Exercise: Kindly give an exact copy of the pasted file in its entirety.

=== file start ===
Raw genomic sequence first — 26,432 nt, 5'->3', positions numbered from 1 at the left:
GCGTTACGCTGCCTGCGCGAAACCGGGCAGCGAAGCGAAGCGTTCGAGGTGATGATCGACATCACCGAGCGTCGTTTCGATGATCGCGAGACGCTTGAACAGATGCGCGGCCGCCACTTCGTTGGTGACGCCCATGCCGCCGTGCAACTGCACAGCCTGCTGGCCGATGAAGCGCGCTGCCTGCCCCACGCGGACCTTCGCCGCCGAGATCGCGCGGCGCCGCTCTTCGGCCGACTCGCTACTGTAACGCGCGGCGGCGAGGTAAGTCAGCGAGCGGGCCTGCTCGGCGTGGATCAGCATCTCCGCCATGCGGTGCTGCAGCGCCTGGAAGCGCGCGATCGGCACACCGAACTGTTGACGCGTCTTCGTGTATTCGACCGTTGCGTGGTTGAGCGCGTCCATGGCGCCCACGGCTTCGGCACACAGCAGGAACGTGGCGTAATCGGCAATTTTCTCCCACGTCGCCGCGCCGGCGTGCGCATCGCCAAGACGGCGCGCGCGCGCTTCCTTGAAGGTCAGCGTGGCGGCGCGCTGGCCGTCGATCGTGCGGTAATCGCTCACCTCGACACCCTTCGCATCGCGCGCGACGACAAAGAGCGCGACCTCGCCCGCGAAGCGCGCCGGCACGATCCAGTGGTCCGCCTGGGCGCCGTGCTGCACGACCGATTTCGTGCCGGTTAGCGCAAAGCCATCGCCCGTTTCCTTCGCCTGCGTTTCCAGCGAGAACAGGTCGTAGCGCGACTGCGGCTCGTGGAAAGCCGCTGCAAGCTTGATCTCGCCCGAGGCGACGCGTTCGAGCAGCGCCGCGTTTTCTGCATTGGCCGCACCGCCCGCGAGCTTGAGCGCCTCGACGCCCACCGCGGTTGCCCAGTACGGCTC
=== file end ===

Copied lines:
Raw genomic sequence first — 26,432 nt, 5'->3', positions numbered from 1 at the left:
GCGTTACGCTGCCTGCGCGAAACCGGGCAGCGAAGCGAAGCGTTCGAGGTGATGATCGACATCACCGAGCGTCGTTTCGATGATCGCGAGACGCTTGAACAGATGCGCGGCCGCCACTTCGTTGGTGACGCCCATGCCGCCGTGCAACTGCACAGCCTGCTGGCCGATGAAGCGCGCTGCCTGCCCCACGCGGACCTTCGCCGCCGAGATCGCGCGGCGCCGCTCTTCGGCCGACTCGCTACTGTAACGCGCGGCGGCGAGGTAAGTCAGCGAGCGGGCCTGCTCGGCGTGGATCAGCATCTCCGCCATGCGGTGCTGCAGCGCCTGGAAGCGCGCGATCGGCACACCGAACTGTTGACGCGTCTTCGTGTATTCGACCGTTGCGTGGTTGAGCGCGTCCATGGCGCCCACGGCTTCGGCACACAGCAGGAACGTGGCGTAATCGGCAATTTTCTCCCACGTCGCCGCGCCGGCGTGCGCATCGCCAAGACGGCGCGCGCGCGCTTCCTTGAAGGTCAGCGTGGCGGCGCGCTGGCCGTCGATCGTGCGGTAATCGCTCACCTCGACACCCTTCGCATCGCGCGCGACGACAAAGAGCGCGACCTCGCCCGCGAAGCGCGCCGGCACGATCCAGTGGTCCGCCTGGGCGCCGTGCTGCACGACCGATTTCGTGCCGGTTAGCGCAAAGCCATCGCCCGTTTCCTTCGCCTGCGTTTCCAGCGAGAACAGGTCGTAGCGCGACTGCGGCTCGTGGAAAGCCGCTGCAAGCTTGATCTCGCCCGAGGCGACGCGTTCGAGCAGCGCCGCGTTTTCTGCATTGGCCGCACCGCCCGCGAGCTTGAGCGCCTCGACGCCCACCGCGGTTGCCCAGTACGGCTC